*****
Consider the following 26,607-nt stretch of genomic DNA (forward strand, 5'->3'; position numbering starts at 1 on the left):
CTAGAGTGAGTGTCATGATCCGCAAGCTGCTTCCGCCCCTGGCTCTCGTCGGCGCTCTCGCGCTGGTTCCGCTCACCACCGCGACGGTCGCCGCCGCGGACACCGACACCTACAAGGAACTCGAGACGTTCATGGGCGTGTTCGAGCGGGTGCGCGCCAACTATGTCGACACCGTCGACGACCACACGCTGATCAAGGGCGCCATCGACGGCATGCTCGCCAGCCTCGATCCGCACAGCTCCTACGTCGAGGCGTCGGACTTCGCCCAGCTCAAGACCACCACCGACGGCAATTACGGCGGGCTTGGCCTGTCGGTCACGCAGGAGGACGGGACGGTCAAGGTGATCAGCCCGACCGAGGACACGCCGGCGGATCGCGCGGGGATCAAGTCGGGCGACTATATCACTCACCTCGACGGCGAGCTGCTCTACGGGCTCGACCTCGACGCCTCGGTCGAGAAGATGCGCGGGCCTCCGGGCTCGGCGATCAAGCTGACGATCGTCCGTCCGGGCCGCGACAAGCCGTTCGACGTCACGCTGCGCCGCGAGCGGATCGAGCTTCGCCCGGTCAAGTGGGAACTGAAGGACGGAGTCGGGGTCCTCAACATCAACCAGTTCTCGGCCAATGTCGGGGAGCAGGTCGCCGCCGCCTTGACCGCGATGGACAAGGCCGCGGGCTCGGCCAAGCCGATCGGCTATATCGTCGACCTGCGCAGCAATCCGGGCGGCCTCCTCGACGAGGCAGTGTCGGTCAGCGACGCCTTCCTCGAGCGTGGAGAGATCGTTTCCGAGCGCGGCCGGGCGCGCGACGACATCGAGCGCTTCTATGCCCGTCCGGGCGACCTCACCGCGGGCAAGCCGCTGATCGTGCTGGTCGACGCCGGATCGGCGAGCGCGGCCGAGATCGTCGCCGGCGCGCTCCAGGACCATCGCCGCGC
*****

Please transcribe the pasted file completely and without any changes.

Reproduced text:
Consider the following 26,607-nt stretch of genomic DNA (forward strand, 5'->3'; position numbering starts at 1 on the left):
CTAGAGTGAGTGTCATGATCCGCAAGCTGCTTCCGCCCCTGGCTCTCGTCGGCGCTCTCGCGCTGGTTCCGCTCACCACCGCGACGGTCGCCGCCGCGGACACCGACACCTACAAGGAACTCGAGACGTTCATGGGCGTGTTCGAGCGGGTGCGCGCCAACTATGTCGACACCGTCGACGACCACACGCTGATCAAGGGCGCCATCGACGGCATGCTCGCCAGCCTCGATCCGCACAGCTCCTACGTCGAGGCGTCGGACTTCGCCCAGCTCAAGACCACCACCGACGGCAATTACGGCGGGCTTGGCCTGTCGGTCACGCAGGAGGACGGGACGGTCAAGGTGATCAGCCCGACCGAGGACACGCCGGCGGATCGCGCGGGGATCAAGTCGGGCGACTATATCACTCACCTCGACGGCGAGCTGCTCTACGGGCTCGACCTCGACGCCTCGGTCGAGAAGATGCGCGGGCCTCCGGGCTCGGCGATCAAGCTGACGATCGTCCGTCCGGGCCGCGACAAGCCGTTCGACGTCACGCTGCGCCGCGAGCGGATCGAGCTTCGCCCGGTCAAGTGGGAACTGAAGGACGGAGTCGGGGTCCTCAACATCAACCAGTTCTCGGCCAATGTCGGGGAGCAGGTCGCCGCCGCCTTGACCGCGATGGACAAGGCCGCGGGCTCGGCCAAGCCGATCGGCTATATCGTCGACCTGCGCAGCAATCCGGGCGGCCTCCTCGACGAGGCAGTGTCGGTCAGCGACGCCTTCCTCGAGCGTGGAGAGATCGTTTCCGAGCGCGGCCGGGCGCGCGACGACATCGAGCGCTTCTATGCCCGTCCGGGCGACCTCACCGCGGGCAAGCCGCTGATCGTGCTGGTCGACGCCGGATCGGCGAGCGCGGCCGAGATCGTCGCCGGCGCGCTCCAGGACCATCGCCGCGC